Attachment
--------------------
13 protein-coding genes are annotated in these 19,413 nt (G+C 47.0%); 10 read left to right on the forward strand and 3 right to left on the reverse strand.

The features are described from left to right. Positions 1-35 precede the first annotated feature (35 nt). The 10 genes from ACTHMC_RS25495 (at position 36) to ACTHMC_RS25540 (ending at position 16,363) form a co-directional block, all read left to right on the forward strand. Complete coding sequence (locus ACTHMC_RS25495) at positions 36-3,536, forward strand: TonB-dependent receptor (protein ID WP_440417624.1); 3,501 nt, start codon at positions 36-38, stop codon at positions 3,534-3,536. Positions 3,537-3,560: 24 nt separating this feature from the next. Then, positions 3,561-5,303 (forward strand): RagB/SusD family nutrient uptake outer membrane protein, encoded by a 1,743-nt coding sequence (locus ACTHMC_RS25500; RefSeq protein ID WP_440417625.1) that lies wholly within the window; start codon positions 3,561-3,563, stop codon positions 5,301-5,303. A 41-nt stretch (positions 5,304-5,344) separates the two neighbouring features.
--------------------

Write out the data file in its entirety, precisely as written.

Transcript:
13 protein-coding genes are annotated in these 19,413 nt (G+C 47.0%); 10 read left to right on the forward strand and 3 right to left on the reverse strand.

The features are described from left to right. Positions 1-35 precede the first annotated feature (35 nt). The 10 genes from ACTHMC_RS25495 (at position 36) to ACTHMC_RS25540 (ending at position 16,363) form a co-directional block, all read left to right on the forward strand. Complete coding sequence (locus ACTHMC_RS25495) at positions 36-3,536, forward strand: TonB-dependent receptor (protein ID WP_440417624.1); 3,501 nt, start codon at positions 36-38, stop codon at positions 3,534-3,536. Positions 3,537-3,560: 24 nt separating this feature from the next. Then, positions 3,561-5,303 (forward strand): RagB/SusD family nutrient uptake outer membrane protein, encoded by a 1,743-nt coding sequence (locus ACTHMC_RS25500; RefSeq protein ID WP_440417625.1) that lies wholly within the window; start codon positions 3,561-3,563, stop codon positions 5,301-5,303. A 41-nt stretch (positions 5,304-5,344) separates the two neighbouring features.